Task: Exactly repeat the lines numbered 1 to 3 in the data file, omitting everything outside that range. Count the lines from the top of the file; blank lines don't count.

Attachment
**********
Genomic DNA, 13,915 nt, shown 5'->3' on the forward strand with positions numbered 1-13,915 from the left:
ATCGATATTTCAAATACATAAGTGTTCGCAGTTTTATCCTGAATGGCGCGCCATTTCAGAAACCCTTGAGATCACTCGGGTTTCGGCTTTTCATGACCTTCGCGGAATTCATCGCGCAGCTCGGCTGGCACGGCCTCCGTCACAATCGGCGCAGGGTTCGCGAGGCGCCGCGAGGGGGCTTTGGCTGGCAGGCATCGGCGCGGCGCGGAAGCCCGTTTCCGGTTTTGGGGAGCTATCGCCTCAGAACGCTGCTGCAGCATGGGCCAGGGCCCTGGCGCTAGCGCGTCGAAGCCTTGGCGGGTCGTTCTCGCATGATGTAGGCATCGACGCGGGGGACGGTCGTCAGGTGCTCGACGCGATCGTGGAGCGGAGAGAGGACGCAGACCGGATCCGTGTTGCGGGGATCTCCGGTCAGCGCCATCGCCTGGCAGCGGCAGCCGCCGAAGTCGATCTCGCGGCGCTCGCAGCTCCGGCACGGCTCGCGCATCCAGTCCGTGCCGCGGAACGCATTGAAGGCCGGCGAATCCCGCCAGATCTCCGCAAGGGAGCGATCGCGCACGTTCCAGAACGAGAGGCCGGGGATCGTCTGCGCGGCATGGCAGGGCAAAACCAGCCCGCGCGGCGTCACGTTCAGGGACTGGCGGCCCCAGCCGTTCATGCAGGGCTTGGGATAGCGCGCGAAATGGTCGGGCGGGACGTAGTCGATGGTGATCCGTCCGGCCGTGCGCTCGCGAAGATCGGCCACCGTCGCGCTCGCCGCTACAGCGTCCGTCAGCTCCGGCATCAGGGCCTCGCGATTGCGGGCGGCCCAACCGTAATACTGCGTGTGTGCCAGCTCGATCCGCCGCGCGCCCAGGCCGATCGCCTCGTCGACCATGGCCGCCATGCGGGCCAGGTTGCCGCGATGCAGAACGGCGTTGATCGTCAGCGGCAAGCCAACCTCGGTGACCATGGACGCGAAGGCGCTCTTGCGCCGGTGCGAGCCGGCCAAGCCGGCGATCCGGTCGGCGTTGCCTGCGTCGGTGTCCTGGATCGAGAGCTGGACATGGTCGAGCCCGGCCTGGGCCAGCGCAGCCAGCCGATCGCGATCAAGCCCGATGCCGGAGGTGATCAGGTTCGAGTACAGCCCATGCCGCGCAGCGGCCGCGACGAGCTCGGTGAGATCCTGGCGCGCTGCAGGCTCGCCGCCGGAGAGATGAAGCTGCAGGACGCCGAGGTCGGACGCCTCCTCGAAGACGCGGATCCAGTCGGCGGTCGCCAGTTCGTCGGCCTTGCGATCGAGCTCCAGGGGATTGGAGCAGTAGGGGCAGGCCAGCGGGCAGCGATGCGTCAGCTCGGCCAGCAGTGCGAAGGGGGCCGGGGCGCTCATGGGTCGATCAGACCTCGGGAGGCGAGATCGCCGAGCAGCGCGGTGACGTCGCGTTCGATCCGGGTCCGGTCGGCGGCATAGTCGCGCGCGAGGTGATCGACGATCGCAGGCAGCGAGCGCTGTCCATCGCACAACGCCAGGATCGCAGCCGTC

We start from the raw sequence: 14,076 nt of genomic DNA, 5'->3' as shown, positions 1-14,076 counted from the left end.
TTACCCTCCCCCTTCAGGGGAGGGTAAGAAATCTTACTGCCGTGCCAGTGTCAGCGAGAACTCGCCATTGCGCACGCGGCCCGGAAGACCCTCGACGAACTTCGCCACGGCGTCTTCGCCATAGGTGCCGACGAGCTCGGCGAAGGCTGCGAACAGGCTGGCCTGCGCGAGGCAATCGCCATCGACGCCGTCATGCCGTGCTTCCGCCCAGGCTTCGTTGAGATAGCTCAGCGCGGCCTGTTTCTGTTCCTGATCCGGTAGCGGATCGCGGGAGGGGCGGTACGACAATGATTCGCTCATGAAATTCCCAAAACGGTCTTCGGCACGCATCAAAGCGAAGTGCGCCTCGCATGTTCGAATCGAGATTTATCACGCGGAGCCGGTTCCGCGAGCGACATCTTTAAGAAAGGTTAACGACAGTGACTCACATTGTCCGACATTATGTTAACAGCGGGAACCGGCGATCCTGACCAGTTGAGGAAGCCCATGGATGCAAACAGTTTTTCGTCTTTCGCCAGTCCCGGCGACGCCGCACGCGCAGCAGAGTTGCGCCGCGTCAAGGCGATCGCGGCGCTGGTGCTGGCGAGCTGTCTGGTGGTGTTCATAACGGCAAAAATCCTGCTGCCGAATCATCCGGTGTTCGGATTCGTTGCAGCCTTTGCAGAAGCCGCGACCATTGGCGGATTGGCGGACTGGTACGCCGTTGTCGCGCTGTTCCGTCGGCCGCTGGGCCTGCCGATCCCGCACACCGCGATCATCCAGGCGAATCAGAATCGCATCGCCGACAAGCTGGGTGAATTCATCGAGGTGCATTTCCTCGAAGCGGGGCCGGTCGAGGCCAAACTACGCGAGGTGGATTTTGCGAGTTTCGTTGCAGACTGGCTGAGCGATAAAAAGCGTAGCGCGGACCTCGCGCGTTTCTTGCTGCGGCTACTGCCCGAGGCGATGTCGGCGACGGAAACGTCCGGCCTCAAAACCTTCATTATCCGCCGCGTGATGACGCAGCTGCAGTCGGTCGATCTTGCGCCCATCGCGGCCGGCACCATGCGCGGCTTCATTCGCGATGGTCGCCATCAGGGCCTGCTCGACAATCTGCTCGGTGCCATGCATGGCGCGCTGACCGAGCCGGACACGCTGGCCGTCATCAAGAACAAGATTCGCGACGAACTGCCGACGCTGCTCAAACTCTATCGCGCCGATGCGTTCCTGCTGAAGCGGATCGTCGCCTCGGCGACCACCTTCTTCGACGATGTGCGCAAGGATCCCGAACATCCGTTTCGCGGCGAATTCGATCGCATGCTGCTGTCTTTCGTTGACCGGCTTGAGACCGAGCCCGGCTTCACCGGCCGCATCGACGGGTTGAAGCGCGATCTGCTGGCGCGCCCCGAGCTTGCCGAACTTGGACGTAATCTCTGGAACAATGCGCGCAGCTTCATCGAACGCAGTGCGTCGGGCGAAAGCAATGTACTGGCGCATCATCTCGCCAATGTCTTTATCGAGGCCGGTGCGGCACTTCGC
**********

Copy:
Genomic DNA, 13,915 nt, shown 5'->3' on the forward strand with positions numbered 1-13,915 from the left:
ATCGATATTTCAAATACATAAGTGTTCGCAGTTTTATCCTGAATGGCGCGCCATTTCAGAAACCCTTGAGATCACTCGGGTTTCGGCTTTTCATGACCTTCGCGGAATTCATCGCGCAGCTCGGCTGGCACGGCCTCCGTCACAATCGGCGCAGGGTTCGCGAGGCGCCGCGAGGGGGCTTTGGCTGGCAGGCATCGGCGCGGCGCGGAAGCCCGTTTCCGGTTTTGGGGAGCTATCGCCTCAGAACGCTGCTGCAGCATGGGCCAGGGCCCTGGCGCTAGCGCGTCGAAGCCTTGGCGGGTCGTTCTCGCATGATGTAGGCATCGACGCGGGGGACGGTCGTCAGGTGCTCGACGCGATCGTGGAGCGGAGAGAGGACGCAGACCGGATCCGTGTTGCGGGGATCTCCGGTCAGCGCCATCGCCTGGCAGCGGCAGCCGCCGAAGTCGATCTCGCGGCGCTCGCAGCTCCGGCACGGCTCGCGCATCCAGTCCGTGCCGCGGAACGCATTGAAGGCCGGCGAATCCCGCCAGATCTCCGCAAGGGAGCGATCGCGCACGTTCCAGAACGAGAGGCCGGGGATCGTCTGCGCGGCATGGCAGGGCAAAACCAGCCCGCGCGGCGTCACGTTCAGGGACTGGCGGCCCCAGCCGTTCATGCAGGGCTTGGGATAGCGCGCGAAATGGTCGGGCGGGACGTAGTCGATGGTGATCCGTCCGGCCGTGCGCTCGCGAAGATCGGCCACCGTCGCGCTCGCCGCTACAGCGTCCGTCAGCTCCGGCATCAGGGCCTCGCGATTGCGGGCGGCCCAACCGTAATACTGCGTGTGTGCCAGCTCGATCCGCCGCGCGCCCAGGCCGATCGCCTCGTCGACCATGGCCGCCATGCGGGCCAGGTTGCCGCGATGCAGAACGGCGTTGATCGTCAGCGGCAAGCCAACCTCGGTGACCATGGACGCGAAGGCGCTCTTGCGCCGGTGCGAGCCGGCCAAGCCGGCGATCCGGTCGGCGTTGCCTGCGTCGGTGTCCTGGATCGAGAGCTGGACATGGTCGAGCCCGGCCTGGGCCAGCGCAGCCAGCCGATCGCGATCAAGCCCGATGCCGGAGGTGATCAGGTTCGAGTACAGCCCATGCCGCGCAGCGGCCGCGACGAGCTCGGTGAGATCCTGGCGCGCTGCAGGCTCGCCGCCGGAGAGATGAAGCTGCAGGACGCCGAGGTCGGACGCCTCCTCGAAGACGCGGATCCAGTCGGCGGTCGCCAGTTCGTCGGCCTTGCGATCGAGCTCCAGGGGATTGGAGCAGTAGGGGCAGGCCAGCGGGCAGCGATGCGTCAGCTCGGCCAGCAGTGCGAAGGGGGCCGGGGCGCTCATGGGTCGATCAGACCTCGGGAGGCGAGATCGCCGAGCAGCGCGGTGACGTCGCGTTCGATCCGGGTCCGGTCGGCGGCATAGTCGCGCGCGAGGTGATCGACGATCGCAGGCAGCGAGCGCTGTCCATCGCACAACGCCAGGATCGCAGCCGTC

We start from the raw sequence: 14,076 nt of genomic DNA, 5'->3' as shown, positions 1-14,076 counted from the left end.